Section 4 of the Family Law Act 1975 (Cth) defines a step-parent as a person who:
- Is not a parent of the child;
- Is, or has been, married to or a de facto partner of, a parent of the child; and
- Treats, or at any time while married to, or a de facto partner of, the parent treated, the child as a member of the family formed with the parent.
De facto relationships include same sex couples.
Following the breakdown of a relationship, step-parents may wish to continue to spend time with their step-children. However, when biological parents of children refuse to allow this to happen, step-parents may have to turn to the Family Law Courts for assistance.
The Family Law Act allows step-parents to bring an application for Parenting Orders under the provision for ‘other people significant to the care, welfare and development of a child’ to do so. (Grandparents, for example, can rely on this same provision).
Such Orders can be made either by agreement between the parties or by Order of the Court.
The Court will always consider what is in the best interest of the child in deciding whether to make an Order.
Step-parent financial obligations to step-children
We have all heard about parents having to pay child support for their children, but did you know that step-parents can also be obliged to financially support their step-children?
Whilst parents can be ordered to pay child support by the Department of Family Services (formerly Child Support Agency), it is only a Court that has the authority to make an order for a step-parent to make child maintence payments for a step-child.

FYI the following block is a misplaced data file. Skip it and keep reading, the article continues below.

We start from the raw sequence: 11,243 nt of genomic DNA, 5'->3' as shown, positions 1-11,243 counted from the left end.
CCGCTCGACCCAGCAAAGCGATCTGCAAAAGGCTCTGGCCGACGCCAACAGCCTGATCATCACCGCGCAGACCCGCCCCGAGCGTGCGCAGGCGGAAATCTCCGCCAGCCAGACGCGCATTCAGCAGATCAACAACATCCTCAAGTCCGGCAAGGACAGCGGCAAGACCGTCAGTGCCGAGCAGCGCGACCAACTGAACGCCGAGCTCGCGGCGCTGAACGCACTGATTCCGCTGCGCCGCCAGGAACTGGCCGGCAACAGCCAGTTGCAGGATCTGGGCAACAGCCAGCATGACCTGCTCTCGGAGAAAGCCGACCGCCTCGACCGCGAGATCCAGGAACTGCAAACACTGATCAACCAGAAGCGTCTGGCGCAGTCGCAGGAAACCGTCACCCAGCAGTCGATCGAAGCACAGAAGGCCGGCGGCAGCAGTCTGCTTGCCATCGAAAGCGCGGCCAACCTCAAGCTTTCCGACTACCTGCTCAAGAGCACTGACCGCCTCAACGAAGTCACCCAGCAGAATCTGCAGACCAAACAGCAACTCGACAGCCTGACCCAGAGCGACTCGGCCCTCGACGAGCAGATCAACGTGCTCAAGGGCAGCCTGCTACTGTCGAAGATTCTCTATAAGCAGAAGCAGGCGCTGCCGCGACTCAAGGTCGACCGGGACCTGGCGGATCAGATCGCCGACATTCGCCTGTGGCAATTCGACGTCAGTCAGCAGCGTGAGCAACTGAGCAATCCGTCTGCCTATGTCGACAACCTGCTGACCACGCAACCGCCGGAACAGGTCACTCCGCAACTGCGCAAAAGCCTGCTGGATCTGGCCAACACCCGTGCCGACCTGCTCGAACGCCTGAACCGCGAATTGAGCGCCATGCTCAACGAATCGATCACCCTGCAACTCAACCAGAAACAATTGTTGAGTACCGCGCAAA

In considering whether the Court should make such an order, the Court needs to firstly determine whether it is proper for the step-parent to have that duty, noting that any duty of a step-parent is secondary to the primary duty of the child’s parents to provide financial support for him or her.
The Court will consider the following factors to decide if a step-parent has a duty to pay child maintenance for a step-child:
- The length and circumstances of the relationship or marriage between the step-parent and the biological parent;
- The relationship between the step-parent and the child;
- The arrangements that have existed for the maintenance of the child;
- Any special circumstances which, if not taken into consideration in the particular case, would result in injustice or hardship to any person.
As noted above, a separated step-parent can apply to the Court to spend time with a step-child or they may have come to an arrangement with child’s parent to do so, but the responsibility to pay child maintenance for a step-child can theoretically exist even if a step-parent has no ongoing contact with his or her step-child. However, the shorter the relationship was between the step-parent and the child’s parent, the less likely it is that he or she will be obliged to provide financial support of a step-child.
If a Court does determine that it is proper for a step-parent to pay child maintenance, the Court has the discretion to determine the appropriate amount payable by taking into consideration the general circumstances and the ability of the parents to fulfil their primary duty to maintain the child. Read our information sheet Calculating Child Support to find out more.
If you require assistance in your parenting matter, contact Family Law Accredited Specialist Alan Wright and the family law team on 02 4929 3995.